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Assessment and Update on the Northern Goshawk

Species Information

Common names of species:
Northern Goshawk Laingi subspecies
Queen Charlotte Goshawk subspecies of Northern Goshawk
Scientific name:
Accipiter gentilis laingi
Classification:
Bird

Description and Taxonomy

The Queen Charlotte Goshawk is a subspecies of Northern Goshawk (hereafter goshawk), a medium-sized, robust forest raptor. Three subspecies have been recognized in North America: A. g. atricapillus, A. g. apache and A. g. laingi, the Queen Charlotte Goshawk. A. g. atricapillus is found throughout forested areas of North America, except on the northwest coast, the extreme southwest USA, and Mexico (Squires and Reynolds 1997). A. g. apache occurs in southern Arizona, New Mexico and Mexico (Whaley and White 1994). A. g. laingi (Queen Charlotte Goshawk) occurs in southeast Alaska (Titus et al. 1994), on the coastal islands of British Columbia (American Ornithologists’ Union 1957), and, perhaps, the Olympic Peninsula (Beebe 1974). These subspecies are defined on the basis of colour and morphological differences (Taverner 1940), but the genetic validity of the apache and laingi subspecies is under debate. No significant genetic differences were found in blood samples of the three subspecies (Gavin and May 1995), but samples from Vancouver Island or the Queen Charlotte Islands, which are the core range for Queen Charlotte Goshawks (Iverson et al. 1996) were not used in the analysis. Flatten et al. (1998) compared morphometric data from captured birds in southeast Alaska and Vancouver Island, and from museum specimens from the Queen Charlotte Islands, and confirmed that the Queen Charlotte Goshawk is smaller and darker than A. g. atricapillus.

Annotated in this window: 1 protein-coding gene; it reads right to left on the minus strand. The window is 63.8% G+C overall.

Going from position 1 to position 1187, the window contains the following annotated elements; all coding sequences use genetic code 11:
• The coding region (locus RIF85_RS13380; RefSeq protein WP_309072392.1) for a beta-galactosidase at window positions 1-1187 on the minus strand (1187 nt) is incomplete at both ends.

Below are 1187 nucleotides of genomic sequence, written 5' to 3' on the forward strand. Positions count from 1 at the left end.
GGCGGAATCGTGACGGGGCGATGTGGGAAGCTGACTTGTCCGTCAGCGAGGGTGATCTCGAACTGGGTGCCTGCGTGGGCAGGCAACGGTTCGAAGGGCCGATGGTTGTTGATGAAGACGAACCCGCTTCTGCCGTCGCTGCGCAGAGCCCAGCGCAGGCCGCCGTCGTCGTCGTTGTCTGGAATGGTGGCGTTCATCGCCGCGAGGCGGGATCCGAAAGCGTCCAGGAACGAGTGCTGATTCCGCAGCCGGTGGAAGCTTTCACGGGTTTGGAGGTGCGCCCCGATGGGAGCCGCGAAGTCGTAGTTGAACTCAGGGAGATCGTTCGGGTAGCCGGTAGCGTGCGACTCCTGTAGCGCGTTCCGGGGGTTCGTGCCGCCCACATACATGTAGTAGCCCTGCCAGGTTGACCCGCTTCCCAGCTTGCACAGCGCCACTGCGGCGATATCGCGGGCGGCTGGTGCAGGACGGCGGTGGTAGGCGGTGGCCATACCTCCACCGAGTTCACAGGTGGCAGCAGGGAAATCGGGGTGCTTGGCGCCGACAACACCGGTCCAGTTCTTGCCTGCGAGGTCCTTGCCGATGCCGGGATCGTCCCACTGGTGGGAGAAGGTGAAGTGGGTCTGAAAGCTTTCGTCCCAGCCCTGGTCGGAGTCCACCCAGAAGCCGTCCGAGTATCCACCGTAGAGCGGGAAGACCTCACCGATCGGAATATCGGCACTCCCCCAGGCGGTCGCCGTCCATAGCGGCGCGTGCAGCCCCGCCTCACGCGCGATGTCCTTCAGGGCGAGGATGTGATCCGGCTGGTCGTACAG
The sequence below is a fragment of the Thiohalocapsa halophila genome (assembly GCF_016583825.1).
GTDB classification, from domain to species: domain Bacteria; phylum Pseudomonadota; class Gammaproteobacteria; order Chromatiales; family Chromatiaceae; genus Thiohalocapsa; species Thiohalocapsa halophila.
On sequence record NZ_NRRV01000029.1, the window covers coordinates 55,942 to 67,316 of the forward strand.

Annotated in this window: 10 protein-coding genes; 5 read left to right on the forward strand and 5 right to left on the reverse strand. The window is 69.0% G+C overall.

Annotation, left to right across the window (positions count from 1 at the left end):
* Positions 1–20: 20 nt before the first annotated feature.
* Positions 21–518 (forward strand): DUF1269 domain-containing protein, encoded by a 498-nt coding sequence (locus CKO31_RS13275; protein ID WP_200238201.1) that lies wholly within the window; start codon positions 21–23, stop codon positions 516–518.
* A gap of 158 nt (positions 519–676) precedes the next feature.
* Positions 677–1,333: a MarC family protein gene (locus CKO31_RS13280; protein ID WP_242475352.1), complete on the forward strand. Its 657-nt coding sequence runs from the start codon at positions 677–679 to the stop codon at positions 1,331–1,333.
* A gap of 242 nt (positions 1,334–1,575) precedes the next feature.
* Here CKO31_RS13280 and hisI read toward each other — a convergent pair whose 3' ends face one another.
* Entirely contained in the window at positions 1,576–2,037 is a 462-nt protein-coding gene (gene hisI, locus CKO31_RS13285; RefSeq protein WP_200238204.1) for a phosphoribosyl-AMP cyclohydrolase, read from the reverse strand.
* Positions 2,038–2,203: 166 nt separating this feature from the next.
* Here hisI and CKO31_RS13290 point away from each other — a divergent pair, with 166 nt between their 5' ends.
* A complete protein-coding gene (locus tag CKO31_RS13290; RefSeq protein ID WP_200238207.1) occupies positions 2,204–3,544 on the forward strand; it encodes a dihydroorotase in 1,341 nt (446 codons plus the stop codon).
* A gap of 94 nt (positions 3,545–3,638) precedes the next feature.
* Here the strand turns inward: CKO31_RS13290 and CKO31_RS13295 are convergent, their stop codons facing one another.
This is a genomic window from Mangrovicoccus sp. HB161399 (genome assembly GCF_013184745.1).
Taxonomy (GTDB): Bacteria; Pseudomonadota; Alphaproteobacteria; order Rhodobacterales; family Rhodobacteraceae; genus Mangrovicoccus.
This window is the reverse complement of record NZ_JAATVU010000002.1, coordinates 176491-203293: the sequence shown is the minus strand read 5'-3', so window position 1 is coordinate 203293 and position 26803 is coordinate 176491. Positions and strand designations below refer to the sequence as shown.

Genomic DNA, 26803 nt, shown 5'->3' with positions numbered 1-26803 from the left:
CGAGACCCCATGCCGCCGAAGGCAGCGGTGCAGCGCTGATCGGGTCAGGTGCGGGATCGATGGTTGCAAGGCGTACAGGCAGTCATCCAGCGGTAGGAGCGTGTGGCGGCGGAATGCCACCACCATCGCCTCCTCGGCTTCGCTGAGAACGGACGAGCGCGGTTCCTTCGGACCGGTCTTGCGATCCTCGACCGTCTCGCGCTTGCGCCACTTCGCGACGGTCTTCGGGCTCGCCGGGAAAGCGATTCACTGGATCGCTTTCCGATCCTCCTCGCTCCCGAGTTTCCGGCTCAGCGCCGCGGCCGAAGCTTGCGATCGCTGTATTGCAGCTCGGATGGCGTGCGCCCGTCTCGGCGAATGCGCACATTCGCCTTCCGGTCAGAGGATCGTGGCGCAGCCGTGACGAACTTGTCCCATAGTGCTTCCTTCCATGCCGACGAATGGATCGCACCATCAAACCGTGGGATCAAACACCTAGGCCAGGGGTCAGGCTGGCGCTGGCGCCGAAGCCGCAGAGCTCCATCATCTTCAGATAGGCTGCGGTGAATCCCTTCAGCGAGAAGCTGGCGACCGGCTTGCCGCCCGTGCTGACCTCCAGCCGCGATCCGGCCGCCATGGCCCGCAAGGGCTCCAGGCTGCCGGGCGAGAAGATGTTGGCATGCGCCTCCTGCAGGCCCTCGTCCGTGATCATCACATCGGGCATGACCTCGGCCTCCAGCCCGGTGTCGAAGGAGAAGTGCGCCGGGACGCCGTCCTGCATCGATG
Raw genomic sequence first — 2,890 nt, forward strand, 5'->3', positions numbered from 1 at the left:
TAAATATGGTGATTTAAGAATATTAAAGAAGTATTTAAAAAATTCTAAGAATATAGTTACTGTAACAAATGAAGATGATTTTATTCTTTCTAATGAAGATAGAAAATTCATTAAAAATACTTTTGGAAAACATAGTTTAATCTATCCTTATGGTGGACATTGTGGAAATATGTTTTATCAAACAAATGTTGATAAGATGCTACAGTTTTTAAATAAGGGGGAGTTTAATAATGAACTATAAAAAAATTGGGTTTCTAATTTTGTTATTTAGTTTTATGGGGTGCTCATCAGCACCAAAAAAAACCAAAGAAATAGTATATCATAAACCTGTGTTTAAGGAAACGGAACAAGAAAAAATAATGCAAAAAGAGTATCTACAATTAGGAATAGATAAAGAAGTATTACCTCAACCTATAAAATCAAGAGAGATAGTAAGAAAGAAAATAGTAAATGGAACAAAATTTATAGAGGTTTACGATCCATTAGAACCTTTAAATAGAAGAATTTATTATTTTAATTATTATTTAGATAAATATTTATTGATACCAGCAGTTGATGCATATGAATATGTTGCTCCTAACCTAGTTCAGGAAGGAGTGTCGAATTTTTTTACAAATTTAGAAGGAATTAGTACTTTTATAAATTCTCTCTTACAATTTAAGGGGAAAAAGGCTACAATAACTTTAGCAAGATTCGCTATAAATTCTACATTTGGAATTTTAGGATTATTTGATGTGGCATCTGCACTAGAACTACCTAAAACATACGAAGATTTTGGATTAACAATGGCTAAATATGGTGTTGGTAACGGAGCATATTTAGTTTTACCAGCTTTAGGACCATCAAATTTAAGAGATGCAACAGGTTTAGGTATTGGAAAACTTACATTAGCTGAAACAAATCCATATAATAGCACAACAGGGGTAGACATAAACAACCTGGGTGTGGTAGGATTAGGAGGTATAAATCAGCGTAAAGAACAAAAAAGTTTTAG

Distribution

Global

Goshawks are widely distributed in boreal and temperate forests of the Holarctic. In North America, it ranges from near the tree line in Alaska and northern Canada south to Mexico in the west, and Pennsylvania in the east. In Eurasia, it occurs from Great Britain, Scandinavia, northern Russia, and Siberia south to southern Europe, Iran, the Himalayan Mountains, eastern China, and Japan (American Ornithologists’ Union 1983; Squires and Reynolds 1997).

North America

Goshawks are resident in forested areas from near tree line in west-central Alaska across northern Canada. On the Pacific coast, it is resident south to Washington. In the interior, it is resident south throughout Canada to the southwestern USA, northern Mexico, the Great Lakes states, and the Appalachian Mountains in northeastern USA. (American Ornithologists’ Union 1983; Johnsgard 1990; Marshall 1992; Duncan and Kirk 1995; Braun et al. 1996; Squires and Reynolds 1997). The Queen Charlotte Goshawk occurs in southeast Alaska (Titus et al. 1994), on the coastal islands of British Columbia (American Ornithologists’ Union 1957), and the Olympic Peninsula (Beebe 1974), and, perhaps, coastal Washington and Oregon (Jewett et al. 1953). See Figure 1.

Map of the Canadian distribution of the Northern Goshawk Laingi subspecies.

Figure 1: Canadian Distribution of the Northern Goshawk Laingi Subspecies

Canada

In Canada , goshawks are resident throughout forested parts of the country from the Yukon south through British Columbia, across the northern forested parts of the prairie provinces, and most of Ontario, Quebec, and Labrador (Duncan and Kirk 1995; Squires and Reynolds 1997). The Queen Charlotte Goshawk occurs only in coastal British Columbia (Campbell et al. 1990), mainly on the Queen Charlotte Islands and Vancouver Island (American Ornithologists’ Union 1957), and probably on other large coastal islands (McClaren 1997). Although evidence for occurrence on the coastal mainland of British Columbia is generally lacking (T. Ethier pers. comm. in Duncan and Kirk 1995; R.W. Campbell pers. comm. in Crocker-Bedford 1994), it seems likely that the Queen Charlotte Goshawk occurs on the north and central mainland coast. For example, one radio-tagged Queen Charlotte Goshawk, originally captured on northeastern Vancouver Island, dispersed to Loughborough Inlet on the coastal mainland, 15 km from Vancouver Island (D. Doyle pers. comm.).